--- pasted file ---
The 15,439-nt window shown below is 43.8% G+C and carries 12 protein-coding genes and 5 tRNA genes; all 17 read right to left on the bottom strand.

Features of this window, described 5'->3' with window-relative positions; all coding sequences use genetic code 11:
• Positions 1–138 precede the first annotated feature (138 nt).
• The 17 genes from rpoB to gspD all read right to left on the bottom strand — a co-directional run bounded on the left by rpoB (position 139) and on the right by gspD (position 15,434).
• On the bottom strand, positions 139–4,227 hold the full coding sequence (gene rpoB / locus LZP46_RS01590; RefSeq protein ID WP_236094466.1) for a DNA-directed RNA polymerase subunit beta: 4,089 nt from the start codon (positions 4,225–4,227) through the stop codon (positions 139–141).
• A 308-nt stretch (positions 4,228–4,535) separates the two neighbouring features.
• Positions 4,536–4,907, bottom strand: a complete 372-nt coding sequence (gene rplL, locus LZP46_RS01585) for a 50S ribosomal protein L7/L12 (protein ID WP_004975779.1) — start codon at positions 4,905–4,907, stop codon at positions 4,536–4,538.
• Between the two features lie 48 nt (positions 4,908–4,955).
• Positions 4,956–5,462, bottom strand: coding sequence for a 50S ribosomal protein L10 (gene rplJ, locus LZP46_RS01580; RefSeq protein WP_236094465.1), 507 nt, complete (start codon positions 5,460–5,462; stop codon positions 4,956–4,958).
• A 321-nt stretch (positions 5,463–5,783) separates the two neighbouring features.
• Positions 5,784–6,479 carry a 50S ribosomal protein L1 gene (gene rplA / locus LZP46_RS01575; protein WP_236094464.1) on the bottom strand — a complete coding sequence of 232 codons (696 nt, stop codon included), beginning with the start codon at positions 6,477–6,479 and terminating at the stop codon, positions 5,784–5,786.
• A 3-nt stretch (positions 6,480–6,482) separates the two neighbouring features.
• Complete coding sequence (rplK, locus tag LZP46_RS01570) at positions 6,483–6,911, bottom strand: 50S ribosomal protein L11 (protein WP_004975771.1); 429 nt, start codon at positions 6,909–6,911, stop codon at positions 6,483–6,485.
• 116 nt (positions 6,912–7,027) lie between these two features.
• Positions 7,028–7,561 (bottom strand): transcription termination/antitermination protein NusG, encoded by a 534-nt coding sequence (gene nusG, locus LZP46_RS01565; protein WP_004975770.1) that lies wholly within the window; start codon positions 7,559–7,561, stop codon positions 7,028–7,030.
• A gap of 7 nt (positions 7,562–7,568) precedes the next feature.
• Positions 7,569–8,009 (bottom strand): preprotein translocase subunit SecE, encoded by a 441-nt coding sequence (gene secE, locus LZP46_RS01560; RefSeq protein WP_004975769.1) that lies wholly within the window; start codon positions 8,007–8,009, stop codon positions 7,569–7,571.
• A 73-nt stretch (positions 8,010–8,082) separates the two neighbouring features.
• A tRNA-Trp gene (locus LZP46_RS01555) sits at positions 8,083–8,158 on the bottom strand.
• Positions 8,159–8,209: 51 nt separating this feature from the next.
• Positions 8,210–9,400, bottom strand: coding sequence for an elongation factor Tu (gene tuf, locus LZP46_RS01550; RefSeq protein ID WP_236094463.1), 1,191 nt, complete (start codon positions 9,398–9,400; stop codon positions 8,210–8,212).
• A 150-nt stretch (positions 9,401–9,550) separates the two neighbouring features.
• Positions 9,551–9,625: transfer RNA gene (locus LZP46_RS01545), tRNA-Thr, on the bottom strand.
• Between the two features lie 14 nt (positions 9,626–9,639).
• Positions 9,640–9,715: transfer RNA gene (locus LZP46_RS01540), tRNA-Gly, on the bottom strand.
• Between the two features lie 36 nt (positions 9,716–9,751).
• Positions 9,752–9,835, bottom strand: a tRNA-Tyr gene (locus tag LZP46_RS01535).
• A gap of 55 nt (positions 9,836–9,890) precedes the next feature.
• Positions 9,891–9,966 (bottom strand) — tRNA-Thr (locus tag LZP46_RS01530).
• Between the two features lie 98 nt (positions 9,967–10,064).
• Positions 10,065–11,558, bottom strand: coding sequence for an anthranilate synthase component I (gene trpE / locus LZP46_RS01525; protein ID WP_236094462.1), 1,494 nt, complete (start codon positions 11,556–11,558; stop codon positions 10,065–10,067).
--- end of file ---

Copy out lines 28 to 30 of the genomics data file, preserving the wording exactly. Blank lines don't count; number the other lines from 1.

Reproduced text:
• A gap of 55 nt (positions 9,836–9,890) precedes the next feature.
• Positions 9,891–9,966 (bottom strand) — tRNA-Thr (locus tag LZP46_RS01530).
• Between the two features lie 98 nt (positions 9,967–10,064).